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Moved Bank and Investment Accounts to a Living Trust

This article was written by in Personal Finance. 13 comments.


I spent about half of the day today taking care of some of the financial responsibilities I have been putting off. It feels good to check to-do items off my list, especially if they have been sitting there for some time, and I’ve been either procrastinating or filling my day with other priorities.

One of my goals has been to retitle and reopen bank accounts and investments under my revocable living trust. I established a trust earlier this year to keep my assets under a banner that makes it easy to deal with if something were to happen to me. Although I intend to live well into the next century, it’s unlikely my plan will play out as I hope. This is a process I started months ago, and now I can consider the process complete.

My first visit was to the local Wells Fargo branch, where the customer service representative tried hard to assist, but wasn’t quite familiar with the process. She was new to the branch, but had worked for the bank and its predecessors for more than twenty years. Her former branch is located in an area of the state populated mostly by retirees, so she probably should have been familiar with the process for assigning new accounts to a trust.

Unfortunately, Wells Fargo requires a complicated process for dealing with trusts. I needed to open a new account — giving up the account number I’ve had since 1989 — and transfer money from the old personal account to the new trust account. With the establishment of a new account, I was put through the typical sales pitches, and I had to make a choice between accounts, all with different requirements to avoid a bottomless pit of fees.

My personal account, grandfathered with terms from when my account was owned by Wachovia, will remain open, at least for the next month or two. The account is linked to several automatic payment services, so I want to be sure my deposits and withdrawals are associated with the new account number.

At Wells Fargo, the customer service represented confirmed, after various consultations with other individuals at the branch and over the phone, that business bank accounts could not be opened under the trust. This was my expectation, so I wasn’t surprised.

After my ninety-minute adventure, I moved down the street to the local Chase branch. At Chase, I didn’t need to open a new account. The “private banking specialist,” after consultation with the bank’s legal department, approved the request to retitle my personal account under the trust. She was required to fax my paperwork to a central office, but other than that, the process was quick.

The Chase representative was also able to provide a signature guarantee, a required protection for the forms I needed to submit to Vanguard to move my non-retirement investments to new accounts established within my living trust. I had completed the forms several months ago, but it took a visit to the bank, where an employee with the ability to provide a signature guarantee happened to be available, for me to complete the process.

Later, at home, I checked my retirement accounts at Vanguard, Fidelity, and TIAA-CREF. Retirement accounts cannot be placed within a trust, but the beneficiaries can be set as the trust. This is incredibly convenient, especially with several retirement accounts. If I ever decide to change my beneficiaries, and if I have children or get married, chances are I will, I can change instructions just by amending my trust documentation — one change rather than changes at each brokerage. All three brokerages allowed me to modify my beneficiaries online.

TIAA-CREF still requires me to send one form through the mail. For some reason, my investments at TIAA-CREF are structured into two different departments. When I first established my retirement account there, I did so because I had little money to contribute and the brokerage had a much lower minimum deposit amount than Vanguard. When I opened the account, they created as a “Retirement Investment.” That makes sense, I thought.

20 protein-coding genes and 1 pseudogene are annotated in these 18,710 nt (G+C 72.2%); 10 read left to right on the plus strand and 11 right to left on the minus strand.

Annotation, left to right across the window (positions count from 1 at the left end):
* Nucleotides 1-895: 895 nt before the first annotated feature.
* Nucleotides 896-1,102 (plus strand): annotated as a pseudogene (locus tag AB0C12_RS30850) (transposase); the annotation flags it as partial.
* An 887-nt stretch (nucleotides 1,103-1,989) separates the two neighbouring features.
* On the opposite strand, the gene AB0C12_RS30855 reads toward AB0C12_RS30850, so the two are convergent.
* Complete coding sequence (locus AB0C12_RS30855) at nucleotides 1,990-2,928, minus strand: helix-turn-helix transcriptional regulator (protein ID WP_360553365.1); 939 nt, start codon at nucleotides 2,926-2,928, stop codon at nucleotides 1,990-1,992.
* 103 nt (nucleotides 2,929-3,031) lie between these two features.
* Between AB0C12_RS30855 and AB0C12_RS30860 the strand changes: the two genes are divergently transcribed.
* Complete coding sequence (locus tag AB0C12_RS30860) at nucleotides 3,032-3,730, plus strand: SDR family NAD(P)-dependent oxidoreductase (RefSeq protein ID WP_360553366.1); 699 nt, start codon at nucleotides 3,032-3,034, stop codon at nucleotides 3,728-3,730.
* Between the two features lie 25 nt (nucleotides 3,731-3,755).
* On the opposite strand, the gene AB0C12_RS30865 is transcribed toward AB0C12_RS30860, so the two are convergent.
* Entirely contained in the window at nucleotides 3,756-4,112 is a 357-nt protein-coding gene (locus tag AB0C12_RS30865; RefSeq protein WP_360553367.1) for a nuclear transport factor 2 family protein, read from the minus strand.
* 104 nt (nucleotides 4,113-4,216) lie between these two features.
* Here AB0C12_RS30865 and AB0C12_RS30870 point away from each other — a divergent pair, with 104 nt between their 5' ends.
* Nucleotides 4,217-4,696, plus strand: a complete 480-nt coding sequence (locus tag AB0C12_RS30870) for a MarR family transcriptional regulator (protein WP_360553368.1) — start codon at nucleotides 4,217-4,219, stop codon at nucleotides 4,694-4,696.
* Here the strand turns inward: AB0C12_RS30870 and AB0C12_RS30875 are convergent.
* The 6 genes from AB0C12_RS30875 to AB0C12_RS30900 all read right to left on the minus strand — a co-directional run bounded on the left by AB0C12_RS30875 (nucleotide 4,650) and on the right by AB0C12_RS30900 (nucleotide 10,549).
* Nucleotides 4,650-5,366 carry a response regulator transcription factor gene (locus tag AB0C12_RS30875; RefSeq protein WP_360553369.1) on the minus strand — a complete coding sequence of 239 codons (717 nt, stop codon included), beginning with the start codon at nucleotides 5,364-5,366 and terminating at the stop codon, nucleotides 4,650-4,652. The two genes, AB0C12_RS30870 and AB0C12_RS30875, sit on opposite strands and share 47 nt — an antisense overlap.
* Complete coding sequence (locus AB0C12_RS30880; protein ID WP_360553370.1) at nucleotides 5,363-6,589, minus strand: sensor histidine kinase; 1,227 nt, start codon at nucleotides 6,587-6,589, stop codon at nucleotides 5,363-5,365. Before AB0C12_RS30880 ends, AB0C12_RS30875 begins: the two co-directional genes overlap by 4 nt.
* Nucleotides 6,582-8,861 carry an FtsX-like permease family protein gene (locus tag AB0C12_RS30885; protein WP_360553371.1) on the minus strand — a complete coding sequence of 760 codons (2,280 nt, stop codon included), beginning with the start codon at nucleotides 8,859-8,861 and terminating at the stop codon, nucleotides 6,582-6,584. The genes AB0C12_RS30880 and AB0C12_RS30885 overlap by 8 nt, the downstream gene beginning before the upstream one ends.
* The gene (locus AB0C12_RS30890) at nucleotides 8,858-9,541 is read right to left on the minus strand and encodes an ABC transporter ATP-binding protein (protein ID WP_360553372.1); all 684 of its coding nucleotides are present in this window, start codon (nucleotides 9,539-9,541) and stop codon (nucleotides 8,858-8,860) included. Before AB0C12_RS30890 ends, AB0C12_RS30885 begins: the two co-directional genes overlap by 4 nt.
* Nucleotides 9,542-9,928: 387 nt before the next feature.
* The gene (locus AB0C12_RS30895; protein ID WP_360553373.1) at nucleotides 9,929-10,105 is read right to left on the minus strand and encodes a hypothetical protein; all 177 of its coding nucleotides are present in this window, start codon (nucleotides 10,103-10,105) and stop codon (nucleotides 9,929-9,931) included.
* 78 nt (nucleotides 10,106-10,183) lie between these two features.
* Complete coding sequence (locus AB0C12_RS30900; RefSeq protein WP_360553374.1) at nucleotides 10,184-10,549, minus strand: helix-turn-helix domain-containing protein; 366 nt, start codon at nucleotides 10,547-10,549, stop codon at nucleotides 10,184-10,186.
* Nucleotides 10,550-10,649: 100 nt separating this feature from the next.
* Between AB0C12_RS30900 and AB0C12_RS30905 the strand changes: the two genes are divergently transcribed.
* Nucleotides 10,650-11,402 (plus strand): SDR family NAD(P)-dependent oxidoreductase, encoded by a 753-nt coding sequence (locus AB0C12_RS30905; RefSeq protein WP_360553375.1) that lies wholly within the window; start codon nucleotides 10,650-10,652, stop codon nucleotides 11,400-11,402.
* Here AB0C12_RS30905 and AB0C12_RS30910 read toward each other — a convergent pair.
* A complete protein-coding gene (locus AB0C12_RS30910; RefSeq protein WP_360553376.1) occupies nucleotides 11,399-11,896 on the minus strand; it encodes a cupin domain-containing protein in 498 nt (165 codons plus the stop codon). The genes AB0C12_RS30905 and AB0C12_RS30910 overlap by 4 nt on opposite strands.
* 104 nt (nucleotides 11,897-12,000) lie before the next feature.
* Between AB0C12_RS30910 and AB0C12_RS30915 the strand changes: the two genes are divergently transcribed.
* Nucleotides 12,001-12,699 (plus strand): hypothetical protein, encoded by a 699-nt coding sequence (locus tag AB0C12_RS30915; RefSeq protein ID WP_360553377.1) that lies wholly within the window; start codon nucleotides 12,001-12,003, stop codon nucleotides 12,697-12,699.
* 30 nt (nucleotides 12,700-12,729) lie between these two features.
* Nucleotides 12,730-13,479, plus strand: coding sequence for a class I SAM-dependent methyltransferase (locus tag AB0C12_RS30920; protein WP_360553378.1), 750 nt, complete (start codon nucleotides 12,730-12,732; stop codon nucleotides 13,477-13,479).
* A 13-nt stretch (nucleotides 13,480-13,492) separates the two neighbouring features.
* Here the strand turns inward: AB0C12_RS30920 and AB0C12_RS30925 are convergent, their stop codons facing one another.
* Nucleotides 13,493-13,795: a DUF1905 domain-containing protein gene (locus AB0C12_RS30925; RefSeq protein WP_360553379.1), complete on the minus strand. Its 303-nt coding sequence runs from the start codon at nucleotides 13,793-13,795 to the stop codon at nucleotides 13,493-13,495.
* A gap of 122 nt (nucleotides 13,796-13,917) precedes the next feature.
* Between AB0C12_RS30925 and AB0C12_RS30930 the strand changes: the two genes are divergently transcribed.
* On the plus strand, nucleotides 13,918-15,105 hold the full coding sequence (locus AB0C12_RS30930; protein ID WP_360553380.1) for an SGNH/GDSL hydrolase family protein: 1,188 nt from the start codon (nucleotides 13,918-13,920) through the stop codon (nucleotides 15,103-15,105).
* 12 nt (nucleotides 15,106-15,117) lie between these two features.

When I decided to invest in different mutual funds at TIAA-CREF, somehow these new accounts were opened up in what they call the “mutual fund side” of TIAA-CREF. When I first invested, I thought I invested in a mutual fund! I did — one of TIAA-CREF’s index mutual funds — but it’s contained in some kind of retirement account wrapper, and it seems unnecessary to me. It doesn’t appear to be an annuity; I can withdraw funds from the account at any time without any consequence other than the 10% penalty tax for early withdrawals.

For this account, I was able to change my beneficiary to the trust using the website, but for the accounts I opened later, designated as “Directly Held Mutual Funds,” TIAA-CREF requires me to print out and send a form through the mail.

With all my deposit and investment accounts now owned by my revocable living trust and with the trust designated as beneficiary of my retirement accounts, I am more confident that if the worst were to happen, dealing with my assets won’t be too much of a hassle. And until then, as situations in my life change, I can easily make changes to my continuation plan reflecting those life changes. Revocable living trusts sound complicated, and most people assume you have to be wealthy for them to be worthwhile, but everyone benefits. They save stress and money (in court fees for probate) at a time when family could face high levels of pressure.

Photo: Flickr

Updated June 12, 2013 and originally published June 11, 2013. If you enjoyed this article, subscribe to the RSS feed or receive daily emails. Follow @ConsumerismComm on Twitter and visit our Facebook page for more updates.

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About the author

Luke Landes, also known as Flexo, is the founder of Consumerism Commentary. He has been blogging and writing for the internet since 1995 and has been building online communities since 1991. Find out more about him and follow Luke Landes on Twitter. View all articles by .

{ 13 comments… read them below or add one }

avatar John S @ Frugal Rules